I was aghast when my older daughter, at the age of five, informed me that she liked Mary. I had been so excited to start reading The Little House Books with her. We were reading my old copies with the cracked yellow spines and wispy Garth Williams drawings, the corners of their parchmented pages shredding beneath our fingers.
As I expected, Mara was an instant fan. We read a chapter a night, plowing our way through The Big Woods, The Prairie, and Plum Creek (pausing for me to editorialize on Ma’s anti-Indian racism, invisible to me as a child, now glaring). Just as I did, Mara began playing Laura and Mary, although for some reason I couldn’t fathom, her favorite game was “Laura and Mary Tornado,” which involved the two of us hiding under a blanket in the corner of the couch, waiting for the tornado to pass.
But then there was the Mary thing. Mary? Nobody likes Mary! Mary is obedient and boring. You’re supposed to like Laura. Laura is smart and tormented and oppressed. Remember when Mary had a real doll and Laura just had a corncob? And then Laura had to become a schoolteacher and live in the house with the scary family, while Mary got to stay home and braid rag rugs? OK, she was blind, and she apologized and told Laura she wished she could be more of a help, and Laura loved her and wanted to help the family, but, see, even when Mary was apologizing, she demonstrated Laura’s superiority. How could my own child like Mary?
It only got worse. A few years later, when we reached Little Women (you know where this is going, don’t you?), Mara liked Meg! Flighty, romantic, domestic Meg — Meg, who cared about things like gloves! How could my daughter, flesh of my flesh, a spunky book-loving child who shared my passions for books, bagels, and chocolate ice cream, like Meg? Everyone knows you’re supposed to like Jo! Jo is smart, tormented, and oppressed. For goodness sake, Jo, like Laura, gets to write the story! How could you not want to write the story? I was distraught.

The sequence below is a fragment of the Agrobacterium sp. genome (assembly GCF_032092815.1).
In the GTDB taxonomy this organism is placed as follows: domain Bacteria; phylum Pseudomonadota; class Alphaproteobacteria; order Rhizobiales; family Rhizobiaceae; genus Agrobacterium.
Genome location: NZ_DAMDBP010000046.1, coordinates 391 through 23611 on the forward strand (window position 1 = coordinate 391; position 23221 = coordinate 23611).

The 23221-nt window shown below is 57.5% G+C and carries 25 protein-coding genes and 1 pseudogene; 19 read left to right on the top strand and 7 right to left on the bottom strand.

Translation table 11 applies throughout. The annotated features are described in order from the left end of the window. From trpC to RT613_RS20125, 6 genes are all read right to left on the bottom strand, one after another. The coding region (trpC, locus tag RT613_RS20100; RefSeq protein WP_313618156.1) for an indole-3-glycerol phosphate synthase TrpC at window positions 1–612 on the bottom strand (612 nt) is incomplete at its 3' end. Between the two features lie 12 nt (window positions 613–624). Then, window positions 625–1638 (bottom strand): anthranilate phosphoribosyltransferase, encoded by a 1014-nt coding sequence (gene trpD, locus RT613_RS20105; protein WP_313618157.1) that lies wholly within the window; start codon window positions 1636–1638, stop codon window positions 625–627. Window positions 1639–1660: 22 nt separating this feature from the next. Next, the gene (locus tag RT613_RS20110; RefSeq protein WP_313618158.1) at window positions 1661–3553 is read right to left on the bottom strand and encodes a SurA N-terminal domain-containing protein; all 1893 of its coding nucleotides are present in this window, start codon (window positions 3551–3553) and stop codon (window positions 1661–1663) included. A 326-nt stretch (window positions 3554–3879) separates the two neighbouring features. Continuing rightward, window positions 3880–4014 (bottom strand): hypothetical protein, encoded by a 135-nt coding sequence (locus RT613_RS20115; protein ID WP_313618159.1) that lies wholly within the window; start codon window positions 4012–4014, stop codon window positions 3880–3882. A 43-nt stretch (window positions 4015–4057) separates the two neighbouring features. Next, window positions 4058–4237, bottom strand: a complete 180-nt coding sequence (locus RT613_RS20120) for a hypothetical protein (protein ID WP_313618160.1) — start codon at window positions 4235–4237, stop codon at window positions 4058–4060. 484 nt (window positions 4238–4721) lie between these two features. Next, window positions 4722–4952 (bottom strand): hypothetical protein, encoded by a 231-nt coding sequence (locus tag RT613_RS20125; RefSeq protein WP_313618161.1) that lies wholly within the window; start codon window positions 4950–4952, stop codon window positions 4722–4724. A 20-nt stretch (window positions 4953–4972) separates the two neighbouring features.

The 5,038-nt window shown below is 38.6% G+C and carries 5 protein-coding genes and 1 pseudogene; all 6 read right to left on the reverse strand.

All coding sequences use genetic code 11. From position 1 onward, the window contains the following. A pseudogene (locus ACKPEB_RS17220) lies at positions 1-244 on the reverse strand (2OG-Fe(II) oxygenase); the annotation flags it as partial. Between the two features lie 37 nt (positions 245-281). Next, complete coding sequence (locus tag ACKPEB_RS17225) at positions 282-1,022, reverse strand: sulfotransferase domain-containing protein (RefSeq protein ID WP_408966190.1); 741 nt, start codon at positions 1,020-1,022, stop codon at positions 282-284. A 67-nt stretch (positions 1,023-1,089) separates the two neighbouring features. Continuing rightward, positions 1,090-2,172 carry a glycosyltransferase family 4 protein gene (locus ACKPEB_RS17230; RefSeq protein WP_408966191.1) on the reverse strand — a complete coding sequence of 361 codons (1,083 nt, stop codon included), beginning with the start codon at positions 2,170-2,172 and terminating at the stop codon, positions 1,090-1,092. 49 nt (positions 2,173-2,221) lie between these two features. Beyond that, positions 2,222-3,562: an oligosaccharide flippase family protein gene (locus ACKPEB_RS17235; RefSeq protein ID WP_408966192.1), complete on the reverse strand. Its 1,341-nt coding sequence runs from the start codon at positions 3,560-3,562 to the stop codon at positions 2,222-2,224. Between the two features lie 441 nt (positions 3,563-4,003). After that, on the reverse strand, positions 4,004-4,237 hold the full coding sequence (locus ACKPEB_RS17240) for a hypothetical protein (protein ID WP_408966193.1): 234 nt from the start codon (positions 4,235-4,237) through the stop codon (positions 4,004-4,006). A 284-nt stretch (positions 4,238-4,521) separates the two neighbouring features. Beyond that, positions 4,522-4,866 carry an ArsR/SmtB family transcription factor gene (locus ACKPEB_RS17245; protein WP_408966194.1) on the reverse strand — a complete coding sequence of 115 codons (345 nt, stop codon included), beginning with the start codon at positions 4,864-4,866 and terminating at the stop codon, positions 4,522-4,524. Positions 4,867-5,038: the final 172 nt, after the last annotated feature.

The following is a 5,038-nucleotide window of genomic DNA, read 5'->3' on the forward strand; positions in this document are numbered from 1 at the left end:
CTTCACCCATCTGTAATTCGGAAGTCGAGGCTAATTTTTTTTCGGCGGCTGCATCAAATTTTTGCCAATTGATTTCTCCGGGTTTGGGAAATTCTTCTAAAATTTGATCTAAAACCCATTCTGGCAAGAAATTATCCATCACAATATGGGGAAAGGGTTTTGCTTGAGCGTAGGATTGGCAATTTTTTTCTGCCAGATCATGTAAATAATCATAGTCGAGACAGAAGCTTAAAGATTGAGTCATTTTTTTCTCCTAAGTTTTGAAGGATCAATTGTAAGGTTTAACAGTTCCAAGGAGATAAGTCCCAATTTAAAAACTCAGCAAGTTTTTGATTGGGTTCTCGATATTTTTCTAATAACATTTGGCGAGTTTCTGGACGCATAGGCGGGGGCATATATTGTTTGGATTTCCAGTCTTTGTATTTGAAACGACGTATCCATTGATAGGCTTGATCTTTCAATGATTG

It turns out I was also wrong. Not everyone likes Laura and Jo. When she was little, Eva, my younger daughter, liked Beth and Carrie, which made sense, given her familial status. In a recent highly scientific poll of my friends, I found a majority of Laura and Jo partisans, but also fans of Meg, Beth, Amy, Mary, even Almanzo. One friend eschewed them all, in favor of Rose.
If you’re not a die-hard Louisa May Alcott fan, you may not know Rose, the heroine of Alcott’s delightful but lesser-read novels, Eight Cousins and Rose in Bloom (from one of which I learned that you should not wear green and blue together, a lesson I think of every time I wear green and blue together, or see a tree in full leaf against a cloudless sky). But here’s the thing about Rose: those seven cousins (she’s the eighth)? They’re all boys. When it comes to Rose, you have no choice: you like Rose, or you read a different book. Indeed, you probably read Little Women. Why? So you have other choices besides Rose.
Laura Ingalls Wilder and Louisa May Alcott did not write books about big families so that girls could choose their favorite characters. They wrote autobiographical fiction in an age when large families were the norm; it’s pure coincidence that each grew up in a family of four girls. But is it such a coincidence that their novels about those girls were so successful?